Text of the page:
By Jim Finkle
BOSTON (Reuters) - Before it was shut down by U.S. agents this week, people looking to buy street drugs, hire hackers or hitmen, and acquire stolen e-commerce accounts anonymously online could go to Silk Road, the Amazon.com of vice.
For more than two years, according to U.S. authorities, the website allowed users to buy and sell illegal goods and services on the assumption that they were safe from the law. The buyers were cloaked by technology designed to keep identities secret and transactions were processed with bitcoin digital currency.
Silk Road's alleged creator, 29-year-old Ross William Ulbricht, was arrested in San Francisco by FBI agents on Tuesday after investigators apparently linked his personal email address to the website, which has been shut down.
Ulbricht's lawyer Brandon LeBlanc, a public defender, declined to comment.
The crackdown on Silk Road is the latest in a series of moves by law enforcement against digital currencies, which critics say are a magnet for drug transactions, money-laundering and other illegal activities.
"Silk Road has emerged as the most sophisticated and extensive criminal marketplace on the Internet today," FBI agent Christopher Tarbell said in the criminal complaint.
Based on court documents filed since the arrest, Silk Road -named for the ancient trade routes between China and the West - offered a wide array of wares.
Customers could buy a gram of cocaine for 0.8956 bitcoin, or about $127 at an exchange rate of $142 per bitcoin. That exchange rate fell to as low as $110 per bitcoin on Tuesday, after the Silk Road bust was announced.
A half pound of "hydroponic bud" was running about 17.2 bitcoins and 25 LSD blotters were on offer for 1.48 bitcoins, according to court filings that included screen shots of the product listings. Vendors showed photos of crushed white powder, marijuana, pills and other illicit-looking substances.
The website included nearly 13,000 listings for controlled substances as of September 23, according to the court documents.
"Quality is superb ... Best stuff I've seen in a while," one user reported, according to the documents, saying he received a shipment of heroin overnight from a dealer known as "gotsitall 5.0."
Gotsitall 5.0 charged an extra $12 to insure his product, which he described as "high quality #4 heroin all rock," according to the documents.
Another vendor offered the services of "hitmen" operating in more than 10 countries, according to the FBI. Tarbell said in the complaint that buyers could also purchase firearms and the services of hackers offering to break into ATMs and social networking accounts on Facebook or Twitter.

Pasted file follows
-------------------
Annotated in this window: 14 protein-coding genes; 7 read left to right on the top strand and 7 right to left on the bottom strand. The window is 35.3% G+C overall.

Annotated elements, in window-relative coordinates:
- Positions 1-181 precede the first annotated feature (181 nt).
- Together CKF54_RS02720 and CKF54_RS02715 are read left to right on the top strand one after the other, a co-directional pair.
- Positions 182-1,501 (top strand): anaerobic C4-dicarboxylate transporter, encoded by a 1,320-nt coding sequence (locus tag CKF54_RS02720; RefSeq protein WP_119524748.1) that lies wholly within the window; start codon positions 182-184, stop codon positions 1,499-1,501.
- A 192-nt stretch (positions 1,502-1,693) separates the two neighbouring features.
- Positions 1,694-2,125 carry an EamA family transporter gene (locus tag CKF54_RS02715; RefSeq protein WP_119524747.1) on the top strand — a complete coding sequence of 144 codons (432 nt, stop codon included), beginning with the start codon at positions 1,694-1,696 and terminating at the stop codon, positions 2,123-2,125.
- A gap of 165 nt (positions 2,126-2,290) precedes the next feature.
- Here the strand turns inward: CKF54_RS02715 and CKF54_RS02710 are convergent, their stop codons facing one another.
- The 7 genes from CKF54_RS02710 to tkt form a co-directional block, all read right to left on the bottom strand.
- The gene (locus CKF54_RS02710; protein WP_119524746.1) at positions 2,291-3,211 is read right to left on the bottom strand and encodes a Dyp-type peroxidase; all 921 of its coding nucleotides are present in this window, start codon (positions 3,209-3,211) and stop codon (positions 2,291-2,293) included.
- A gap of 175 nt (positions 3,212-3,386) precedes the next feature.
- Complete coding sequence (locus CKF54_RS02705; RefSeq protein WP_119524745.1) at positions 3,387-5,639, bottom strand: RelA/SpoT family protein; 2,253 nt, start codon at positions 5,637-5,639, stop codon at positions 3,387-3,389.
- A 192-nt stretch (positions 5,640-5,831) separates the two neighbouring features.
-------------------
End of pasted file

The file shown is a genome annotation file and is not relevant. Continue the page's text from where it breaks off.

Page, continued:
They also sold computer viruses that could be used to attack personal computers, as well as access to compromised accounts on online services such as Amazon.com Inc and Netflix Inc, he said.
CAUGHT IN A LIBRARY
The end for Silk Road came in the small Glen Park branch of the San Francisco public library system on Tuesday afternoon.
At least six plainclothes FBI agents seized Ulbricht as he lingered at a corner table on the second floor near the science fiction section, pressing him up against a window and announcing he was under arrest, a library spokeswoman said.
A Silk Road wiki had offered advice on how to avoid getting caught by authorities. A seller's guide advised sellers to vacuum seal packages containing narcotics to avoid detection by dogs or electronic sniffers, according to the complaint.
The court documents allege that altogether bitcoins worth some $1.2 billion changed hands through the Silk Road site, which charged commissions of between 8 and 15 percent before it was shut down after a 2 1/2-year run.
Silk Road processed all transactions with bitcoin, which leaves no traditional money trail for investigators to follow.
The site also routed traffic through a no-cost, anti-surveillance service known as the Tor network.
Tor sends traffic through multiple virtual "tunnels" and relays in a bid to keep Web users' identities secret. It also provides "hidden services" to help websites keep the locations of their servers confidential by routing traffic to them from other locations.
Tor, which was originally developed with a seed grant from the U.S. Naval Research Laboratory, is an open source project backed by people who say they are concerned about internet surveillance. It is accessible to anybody, including criminals.
The complaint describes some of the steps by which investigators came to the conclusion that Ulbricht was the owner of the site, known online as "Dread Pirate Roberts."
It said the mistakes included using a Google email address, firstname.lastname@example.org, for communications linked to Silk Road, such as promotional material about the website dating back to January 2011.
(Reporting by Emily Flitter; Additional reporting by Joseph Menn; Editing by Richard Valdmanis and Jim Loney)
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